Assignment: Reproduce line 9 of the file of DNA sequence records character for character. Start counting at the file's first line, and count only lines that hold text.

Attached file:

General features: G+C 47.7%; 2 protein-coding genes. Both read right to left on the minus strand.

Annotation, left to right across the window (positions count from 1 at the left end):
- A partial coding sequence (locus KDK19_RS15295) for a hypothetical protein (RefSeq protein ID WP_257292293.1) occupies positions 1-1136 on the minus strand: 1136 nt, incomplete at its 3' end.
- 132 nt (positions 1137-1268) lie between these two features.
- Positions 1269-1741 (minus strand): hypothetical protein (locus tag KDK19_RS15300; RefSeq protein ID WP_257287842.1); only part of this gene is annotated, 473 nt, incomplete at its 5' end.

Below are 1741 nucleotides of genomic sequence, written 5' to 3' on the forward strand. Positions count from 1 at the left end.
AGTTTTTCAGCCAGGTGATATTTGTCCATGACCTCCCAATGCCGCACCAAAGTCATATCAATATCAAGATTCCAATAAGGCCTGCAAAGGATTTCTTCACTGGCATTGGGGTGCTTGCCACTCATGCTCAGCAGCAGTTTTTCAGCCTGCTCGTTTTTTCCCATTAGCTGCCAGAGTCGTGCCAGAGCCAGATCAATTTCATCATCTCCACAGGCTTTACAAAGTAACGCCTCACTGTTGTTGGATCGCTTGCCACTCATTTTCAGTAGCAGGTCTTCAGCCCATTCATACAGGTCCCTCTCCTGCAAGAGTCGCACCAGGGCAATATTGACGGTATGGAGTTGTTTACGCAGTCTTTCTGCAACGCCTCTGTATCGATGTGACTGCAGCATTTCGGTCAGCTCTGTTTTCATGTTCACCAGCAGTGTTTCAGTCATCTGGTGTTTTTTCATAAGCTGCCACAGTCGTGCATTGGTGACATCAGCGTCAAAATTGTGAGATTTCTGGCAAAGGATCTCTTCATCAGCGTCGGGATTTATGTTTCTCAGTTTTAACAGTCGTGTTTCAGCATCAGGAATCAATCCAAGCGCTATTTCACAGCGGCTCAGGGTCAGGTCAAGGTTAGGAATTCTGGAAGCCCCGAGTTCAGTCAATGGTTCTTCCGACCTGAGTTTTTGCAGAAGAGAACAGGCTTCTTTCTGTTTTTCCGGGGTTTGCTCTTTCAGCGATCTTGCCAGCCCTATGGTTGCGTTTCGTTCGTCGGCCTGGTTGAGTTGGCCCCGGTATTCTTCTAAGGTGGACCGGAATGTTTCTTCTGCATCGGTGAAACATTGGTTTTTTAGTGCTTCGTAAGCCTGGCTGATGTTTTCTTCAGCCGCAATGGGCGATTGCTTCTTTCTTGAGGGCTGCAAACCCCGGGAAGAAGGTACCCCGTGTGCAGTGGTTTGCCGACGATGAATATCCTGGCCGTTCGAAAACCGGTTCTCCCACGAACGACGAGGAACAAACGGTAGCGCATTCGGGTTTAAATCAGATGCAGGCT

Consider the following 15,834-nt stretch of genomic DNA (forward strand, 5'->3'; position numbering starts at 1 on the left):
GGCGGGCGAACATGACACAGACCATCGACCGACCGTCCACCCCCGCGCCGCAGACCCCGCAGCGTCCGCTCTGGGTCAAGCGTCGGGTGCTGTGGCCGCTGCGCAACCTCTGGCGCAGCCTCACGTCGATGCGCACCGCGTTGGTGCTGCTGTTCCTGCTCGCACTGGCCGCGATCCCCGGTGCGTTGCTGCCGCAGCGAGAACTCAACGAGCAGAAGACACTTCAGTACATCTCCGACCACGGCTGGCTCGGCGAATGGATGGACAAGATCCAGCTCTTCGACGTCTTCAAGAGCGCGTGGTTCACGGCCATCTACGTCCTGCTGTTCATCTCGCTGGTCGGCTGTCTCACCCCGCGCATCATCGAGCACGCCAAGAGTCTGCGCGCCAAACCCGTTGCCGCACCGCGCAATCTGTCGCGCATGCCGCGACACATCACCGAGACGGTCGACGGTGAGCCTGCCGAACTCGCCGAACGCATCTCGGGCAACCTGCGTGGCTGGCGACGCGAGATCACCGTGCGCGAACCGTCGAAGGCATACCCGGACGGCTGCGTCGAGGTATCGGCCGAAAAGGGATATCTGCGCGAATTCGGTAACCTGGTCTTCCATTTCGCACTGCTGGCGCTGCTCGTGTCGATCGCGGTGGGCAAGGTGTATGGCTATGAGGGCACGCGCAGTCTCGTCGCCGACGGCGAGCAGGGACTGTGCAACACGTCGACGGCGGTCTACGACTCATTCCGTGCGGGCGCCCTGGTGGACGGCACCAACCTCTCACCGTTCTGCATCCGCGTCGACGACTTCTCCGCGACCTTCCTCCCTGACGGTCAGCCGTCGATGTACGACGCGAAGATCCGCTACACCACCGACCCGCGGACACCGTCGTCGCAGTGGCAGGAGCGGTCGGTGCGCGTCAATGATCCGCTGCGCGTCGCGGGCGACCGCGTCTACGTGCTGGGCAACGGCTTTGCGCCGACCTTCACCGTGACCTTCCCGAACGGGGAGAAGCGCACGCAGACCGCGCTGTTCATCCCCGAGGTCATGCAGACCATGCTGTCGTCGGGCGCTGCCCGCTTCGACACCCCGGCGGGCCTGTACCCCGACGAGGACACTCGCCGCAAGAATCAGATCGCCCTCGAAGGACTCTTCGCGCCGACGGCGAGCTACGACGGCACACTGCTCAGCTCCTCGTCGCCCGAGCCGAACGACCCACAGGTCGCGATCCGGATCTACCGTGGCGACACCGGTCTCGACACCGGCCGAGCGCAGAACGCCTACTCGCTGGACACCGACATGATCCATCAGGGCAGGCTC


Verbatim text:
GGCGGGCGAACATGACACAGACCATCGACCGACCGTCCACCCCCGCGCCGCAGACCCCGCAGCGTCCGCTCTGGGTCAAGCGTCGGGTGCTGTGGCCGCTGCGCAACCTCTGGCGCAGCCTCACGTCGATGCGCACCGCGTTGGTGCTGCTGTTCCTGCTCGCACTGGCCGCGATCCCCGGTGCGTTGCTGCCGCAGCGAGAACTCAACGAGCAGAAGACACTTCAGTACATCTCCGACCACGGCTGGCTCGGCGAATGGATGGACAAGATCCAGCTCTTCGACGTCTTCAAGAGCGCGTGGTTCACGGCCATCTACGTCCTGCTGTTCATCTCGCTGGTCGGCTGTCTCACCCCGCGCATCATCGAGCACGCCAAGAGTCTGCGCGCCAAACCCGTTGCCGCACCGCGCAATCTGTCGCGCATGCCGCGACACATCACCGAGACGGTCGACGGTGAGCCTGCCGAACTCGCCGAACGCATCTCGGGCAACCTGCGTGGCTGGCGACGCGAGATCACCGTGCGCGAACCGTCGAAGGCATACCCGGACGGCTGCGTCGAGGTATCGGCCGAAAAGGGATATCTGCGCGAATTCGGTAACCTGGTCTTCCATTTCGCACTGCTGGCGCTGCTCGTGTCGATCGCGGTGGGCAAGGTGTATGGCTATGAGGGCACGCGCAGTCTCGTCGCCGACGGCGAGCAGGGACTGTGCAACACGTCGACGGCGGTCTACGACTCATTCCGTGCGGGCGCCCTGGTGGACGGCACCAACCTCTCACCGTTCTGCATCCGCGTCGACGACTTCTCCGCGACCTTCCTCCCTGACGGTCAGCCGTCGATGTACGACGCGAAGATCCGCTACACCACCGACCCGCGGACACCGTCGTCGCAGTGGCAGGAGCGGTCGGTGCGCGTCAATGATCCGCTGCGCGTCGCGGGCGACCGCGTCTACGTGCTGGGCAACGGCTTTGCGCCGACCTTCACCGTGACCTTCCCGAACGGGGAGAAGCGCACGCAGACCGCGCTGTTCATCCCCGAGGTCATGCAGACCATGCTGTCGTCGGGCGCTGCCCGCTTCGACACCCCGGCGGGCCTGTACCCCGACGAGGACACTCGCCGCAAGAATCAGATCGCCCTCGAAGGACTCTTCGCGCCGACGGCGAGCTACGACGGCACACTGCTCAGCTCCTCGTCGCCCGAGCCGAACGACCCACAGGTCGCGATCCGGATCTACCGTGGCGACACCGGTCTCGACACCGGCCGAGCGCAGAACGCCTACTCGCTGGACACCGACATGATCCATCAGGGCAGGCTC